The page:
I can also go months without working, with no job on the horizon, and the stress on the entire family is palpable. Like the many months I was unemployed after my wedding. And then, a week before our first wedding anniversary, I left for a six-month project on the Big Island of Hawaii. Years later, I found out my wife was pregnant with our first child, my son, while on location in Florida; I was gone for three months on that job. Then, while working on a television project in Nashville, my son, in his teens, started experimenting with rebellion, drugs, and alcohol, and my wife felt abandoned by me because she was.
I am a workaholic and struggle to prioritize my family, especially when I am out of town on location for nine months. The chaos of working is the only thing that disguises the pain of being away from my family. My fix for my problem alienates those I love.
On our tenth wedding anniversary, my wife and I calculated the number of months I had been absent from our home up to that point. We were astonished to discover I had been physically absent from home for twenty-seven months of our first ten years of marriage. Technically weren’t we only married for eight years then?
I am nothing more than a carny with an excellent dental plan because I was fortunate enough to join the Directors Guild of America, but what if that doesn’t happen for you? What if you can’t join the union of the craft you intend to pursue?
Do you want only to work on sub-par “Christian Movies” written to preach to the choir without offending? If you do this, you might be able to hang on to your parents’ faith because you prefer to proffer the regurgitated mission and pretend it is a purpose. Just keep drinking the kool-aid, and they will love you. That is an option, but I wouldn’t recommend it.
Or do you feel a terrifying call to walk far outside the circled wagons mentality and the empire of cultural Christianity in America and experience God in everything but the religiosity you were raised to follow?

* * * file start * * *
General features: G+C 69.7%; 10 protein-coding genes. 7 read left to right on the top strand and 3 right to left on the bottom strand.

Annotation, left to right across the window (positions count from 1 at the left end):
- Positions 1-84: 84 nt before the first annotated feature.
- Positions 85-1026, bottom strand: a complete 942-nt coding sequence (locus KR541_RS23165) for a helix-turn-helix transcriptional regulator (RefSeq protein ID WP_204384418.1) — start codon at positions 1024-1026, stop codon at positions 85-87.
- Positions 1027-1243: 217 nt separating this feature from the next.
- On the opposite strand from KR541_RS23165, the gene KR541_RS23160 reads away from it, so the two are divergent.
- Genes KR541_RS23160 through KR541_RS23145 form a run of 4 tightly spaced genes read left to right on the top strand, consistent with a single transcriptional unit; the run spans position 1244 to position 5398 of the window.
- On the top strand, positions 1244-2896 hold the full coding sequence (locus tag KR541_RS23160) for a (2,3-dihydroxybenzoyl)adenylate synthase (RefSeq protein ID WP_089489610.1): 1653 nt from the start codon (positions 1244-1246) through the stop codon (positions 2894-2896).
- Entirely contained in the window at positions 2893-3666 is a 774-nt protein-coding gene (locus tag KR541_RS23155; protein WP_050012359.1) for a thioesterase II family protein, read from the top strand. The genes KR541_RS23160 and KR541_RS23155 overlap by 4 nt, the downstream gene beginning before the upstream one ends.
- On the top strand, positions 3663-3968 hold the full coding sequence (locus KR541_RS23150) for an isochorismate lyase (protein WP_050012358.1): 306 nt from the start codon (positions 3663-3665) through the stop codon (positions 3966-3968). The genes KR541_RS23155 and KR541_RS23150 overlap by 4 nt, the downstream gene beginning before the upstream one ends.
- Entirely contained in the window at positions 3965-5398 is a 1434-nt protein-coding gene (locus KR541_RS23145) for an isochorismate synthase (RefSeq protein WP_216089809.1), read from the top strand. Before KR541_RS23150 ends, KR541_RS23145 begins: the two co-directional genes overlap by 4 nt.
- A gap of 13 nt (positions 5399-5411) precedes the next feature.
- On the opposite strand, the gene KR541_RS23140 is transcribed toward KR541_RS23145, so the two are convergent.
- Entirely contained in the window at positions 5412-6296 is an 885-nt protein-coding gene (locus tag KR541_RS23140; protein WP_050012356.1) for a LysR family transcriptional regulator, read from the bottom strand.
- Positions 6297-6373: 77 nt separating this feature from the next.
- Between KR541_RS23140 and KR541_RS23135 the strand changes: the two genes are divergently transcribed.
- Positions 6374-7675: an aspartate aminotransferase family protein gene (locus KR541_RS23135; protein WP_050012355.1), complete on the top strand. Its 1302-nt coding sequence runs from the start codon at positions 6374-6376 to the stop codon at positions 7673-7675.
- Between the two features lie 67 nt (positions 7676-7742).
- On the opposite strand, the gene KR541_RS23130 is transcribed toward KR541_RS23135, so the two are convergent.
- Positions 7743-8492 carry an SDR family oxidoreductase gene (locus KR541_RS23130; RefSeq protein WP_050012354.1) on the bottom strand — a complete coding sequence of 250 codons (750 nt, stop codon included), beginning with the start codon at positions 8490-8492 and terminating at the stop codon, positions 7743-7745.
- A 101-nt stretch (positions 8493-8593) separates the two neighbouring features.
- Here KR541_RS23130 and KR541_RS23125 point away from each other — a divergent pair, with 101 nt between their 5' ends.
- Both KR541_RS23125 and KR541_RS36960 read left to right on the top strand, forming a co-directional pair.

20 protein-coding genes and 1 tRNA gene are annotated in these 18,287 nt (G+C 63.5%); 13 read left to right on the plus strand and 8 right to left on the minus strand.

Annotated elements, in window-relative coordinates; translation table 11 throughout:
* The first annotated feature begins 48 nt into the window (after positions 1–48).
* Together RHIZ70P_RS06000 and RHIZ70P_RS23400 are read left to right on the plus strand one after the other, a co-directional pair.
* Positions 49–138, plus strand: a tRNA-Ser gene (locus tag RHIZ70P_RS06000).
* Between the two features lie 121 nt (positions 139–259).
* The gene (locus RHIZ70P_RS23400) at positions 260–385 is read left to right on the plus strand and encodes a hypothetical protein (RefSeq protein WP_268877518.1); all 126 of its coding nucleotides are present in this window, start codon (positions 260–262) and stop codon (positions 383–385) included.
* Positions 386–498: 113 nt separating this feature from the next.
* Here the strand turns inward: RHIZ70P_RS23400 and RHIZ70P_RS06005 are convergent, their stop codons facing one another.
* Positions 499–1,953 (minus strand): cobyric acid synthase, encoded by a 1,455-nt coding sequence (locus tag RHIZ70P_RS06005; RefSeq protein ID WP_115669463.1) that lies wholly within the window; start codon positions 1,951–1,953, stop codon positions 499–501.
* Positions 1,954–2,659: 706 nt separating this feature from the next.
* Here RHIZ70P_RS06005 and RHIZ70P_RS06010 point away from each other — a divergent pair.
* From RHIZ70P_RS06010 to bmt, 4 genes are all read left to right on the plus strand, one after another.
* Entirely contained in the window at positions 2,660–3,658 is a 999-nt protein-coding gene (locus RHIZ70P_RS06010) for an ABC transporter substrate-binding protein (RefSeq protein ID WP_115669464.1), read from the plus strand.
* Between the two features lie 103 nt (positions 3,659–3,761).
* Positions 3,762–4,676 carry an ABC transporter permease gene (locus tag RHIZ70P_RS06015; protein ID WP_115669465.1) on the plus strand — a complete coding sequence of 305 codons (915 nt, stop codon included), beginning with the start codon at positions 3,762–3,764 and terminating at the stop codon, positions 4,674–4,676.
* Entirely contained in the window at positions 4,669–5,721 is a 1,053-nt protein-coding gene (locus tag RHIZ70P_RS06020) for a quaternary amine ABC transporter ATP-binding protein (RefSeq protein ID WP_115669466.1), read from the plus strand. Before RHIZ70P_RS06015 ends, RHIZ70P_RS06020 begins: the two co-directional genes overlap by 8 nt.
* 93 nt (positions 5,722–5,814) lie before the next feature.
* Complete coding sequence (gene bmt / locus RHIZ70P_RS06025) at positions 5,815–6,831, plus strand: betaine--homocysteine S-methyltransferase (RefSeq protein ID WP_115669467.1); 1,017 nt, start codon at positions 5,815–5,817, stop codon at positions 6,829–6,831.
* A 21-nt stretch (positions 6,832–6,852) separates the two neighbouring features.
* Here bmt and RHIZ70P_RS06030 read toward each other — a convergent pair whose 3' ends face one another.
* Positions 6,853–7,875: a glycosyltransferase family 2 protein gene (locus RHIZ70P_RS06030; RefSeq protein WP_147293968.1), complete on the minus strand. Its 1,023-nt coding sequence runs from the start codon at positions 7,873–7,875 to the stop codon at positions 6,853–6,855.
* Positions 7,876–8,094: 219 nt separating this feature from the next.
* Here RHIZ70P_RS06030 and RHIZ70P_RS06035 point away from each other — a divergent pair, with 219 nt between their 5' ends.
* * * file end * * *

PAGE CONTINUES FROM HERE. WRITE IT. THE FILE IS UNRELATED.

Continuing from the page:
If you see Hollywood as a mission field, I caution you to sit still and ask God to reveal your primary purpose. Thirty-three years after moving to Los Angeles, I am still not the director, writer, and actor I set out to become. However, I am where I am supposed to be today, a believer painfully learning to trust the God I profess to believe exists and leads me. If others cannot see that trust, I certainly have no business convincing them they need that faith. Seek him not a mission.
– Korey Pollard
– I’m not trying to scare you off, but give you an inside peek at the reality of filmmaking – particularly in Hollywood. If you genuinely feel called to the industry, then by all means do it. But know the challenges before you take the dive. And perhaps more than anything, know that today, there are many options for creating films as well as TV or digital programming that exist outside the system.
Both Ralph and Korey share very good advice. Read it again, and I’ll post other professional’s recommendations in the future. It should influence whatever choices you make.